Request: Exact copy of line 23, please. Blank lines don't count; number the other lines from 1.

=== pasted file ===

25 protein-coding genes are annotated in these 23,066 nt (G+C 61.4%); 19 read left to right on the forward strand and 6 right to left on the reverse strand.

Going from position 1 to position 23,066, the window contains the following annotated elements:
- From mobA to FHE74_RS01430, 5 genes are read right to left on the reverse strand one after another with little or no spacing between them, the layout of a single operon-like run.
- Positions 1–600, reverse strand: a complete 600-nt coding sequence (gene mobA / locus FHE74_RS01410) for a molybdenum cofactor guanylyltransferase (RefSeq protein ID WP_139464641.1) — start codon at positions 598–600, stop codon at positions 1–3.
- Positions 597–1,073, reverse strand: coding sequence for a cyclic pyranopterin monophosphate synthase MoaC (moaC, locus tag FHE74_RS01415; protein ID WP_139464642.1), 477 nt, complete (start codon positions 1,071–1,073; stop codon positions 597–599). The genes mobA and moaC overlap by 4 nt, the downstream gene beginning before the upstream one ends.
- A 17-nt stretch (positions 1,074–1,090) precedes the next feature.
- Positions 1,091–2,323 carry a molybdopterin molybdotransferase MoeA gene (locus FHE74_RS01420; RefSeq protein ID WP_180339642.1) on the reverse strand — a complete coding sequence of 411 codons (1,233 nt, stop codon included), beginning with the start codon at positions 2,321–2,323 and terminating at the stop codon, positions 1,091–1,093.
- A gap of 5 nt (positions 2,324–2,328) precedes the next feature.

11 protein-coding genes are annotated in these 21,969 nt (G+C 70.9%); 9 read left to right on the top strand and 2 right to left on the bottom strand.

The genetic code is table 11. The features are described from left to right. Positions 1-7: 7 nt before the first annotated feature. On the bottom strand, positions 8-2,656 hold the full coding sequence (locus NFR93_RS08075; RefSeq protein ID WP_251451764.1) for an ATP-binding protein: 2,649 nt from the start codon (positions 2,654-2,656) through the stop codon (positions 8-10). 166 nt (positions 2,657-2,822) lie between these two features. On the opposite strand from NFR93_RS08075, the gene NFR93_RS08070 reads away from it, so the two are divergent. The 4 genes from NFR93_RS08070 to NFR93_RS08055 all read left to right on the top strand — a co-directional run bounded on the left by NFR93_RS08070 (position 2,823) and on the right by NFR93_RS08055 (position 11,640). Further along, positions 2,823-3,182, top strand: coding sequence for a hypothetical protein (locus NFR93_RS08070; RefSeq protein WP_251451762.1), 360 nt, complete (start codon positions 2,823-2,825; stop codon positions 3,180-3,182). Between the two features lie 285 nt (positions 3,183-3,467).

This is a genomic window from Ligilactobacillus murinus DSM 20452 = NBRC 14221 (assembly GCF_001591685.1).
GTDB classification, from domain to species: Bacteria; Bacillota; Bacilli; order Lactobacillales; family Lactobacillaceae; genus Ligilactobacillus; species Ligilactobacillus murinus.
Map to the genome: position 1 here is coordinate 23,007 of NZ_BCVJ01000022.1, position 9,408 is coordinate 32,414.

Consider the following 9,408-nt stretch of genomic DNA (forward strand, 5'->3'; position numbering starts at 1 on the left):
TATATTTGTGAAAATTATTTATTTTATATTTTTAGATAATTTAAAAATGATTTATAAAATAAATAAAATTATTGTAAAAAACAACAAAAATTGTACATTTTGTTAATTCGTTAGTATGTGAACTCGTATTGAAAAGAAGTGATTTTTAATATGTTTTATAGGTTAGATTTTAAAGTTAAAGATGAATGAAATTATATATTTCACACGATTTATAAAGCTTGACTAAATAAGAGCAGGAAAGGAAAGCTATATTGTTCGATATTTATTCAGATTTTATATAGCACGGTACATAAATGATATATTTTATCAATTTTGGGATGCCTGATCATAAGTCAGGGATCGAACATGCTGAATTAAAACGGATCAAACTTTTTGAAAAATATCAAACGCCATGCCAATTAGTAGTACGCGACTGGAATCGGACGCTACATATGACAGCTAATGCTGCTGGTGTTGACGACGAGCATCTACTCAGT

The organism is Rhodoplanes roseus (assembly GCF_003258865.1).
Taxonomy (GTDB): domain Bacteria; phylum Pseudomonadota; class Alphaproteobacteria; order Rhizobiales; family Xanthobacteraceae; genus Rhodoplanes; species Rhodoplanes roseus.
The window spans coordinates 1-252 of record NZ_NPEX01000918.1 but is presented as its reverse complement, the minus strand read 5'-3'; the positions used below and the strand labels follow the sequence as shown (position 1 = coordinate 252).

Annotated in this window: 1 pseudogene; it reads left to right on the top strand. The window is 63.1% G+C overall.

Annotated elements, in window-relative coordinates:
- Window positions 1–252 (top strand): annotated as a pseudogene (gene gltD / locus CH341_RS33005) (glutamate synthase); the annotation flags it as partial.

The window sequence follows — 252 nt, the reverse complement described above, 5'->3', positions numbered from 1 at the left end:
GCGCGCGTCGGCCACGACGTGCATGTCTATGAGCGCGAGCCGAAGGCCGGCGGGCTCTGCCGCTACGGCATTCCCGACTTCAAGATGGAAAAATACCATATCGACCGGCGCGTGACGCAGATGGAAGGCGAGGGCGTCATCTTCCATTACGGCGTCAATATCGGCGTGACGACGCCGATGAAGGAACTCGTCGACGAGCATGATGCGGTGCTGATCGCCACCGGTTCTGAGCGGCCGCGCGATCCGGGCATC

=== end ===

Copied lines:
GCGCGCGTCGGCCACGACGTGCATGTCTATGAGCGCGAGCCGAAGGCCGGCGGGCTCTGCCGCTACGGCATTCCCGACTTCAAGATGGAAAAATACCATATCGACCGGCGCGTGACGCAGATGGAAGGCGAGGGCGTCATCTTCCATTACGGCGTCAATATCGGCGTGACGACGCCGATGAAGGAACTCGTCGACGAGCATGATGCGGTGCTGATCGCCACCGGTTCTGAGCGGCCGCGCGATCCGGGCATC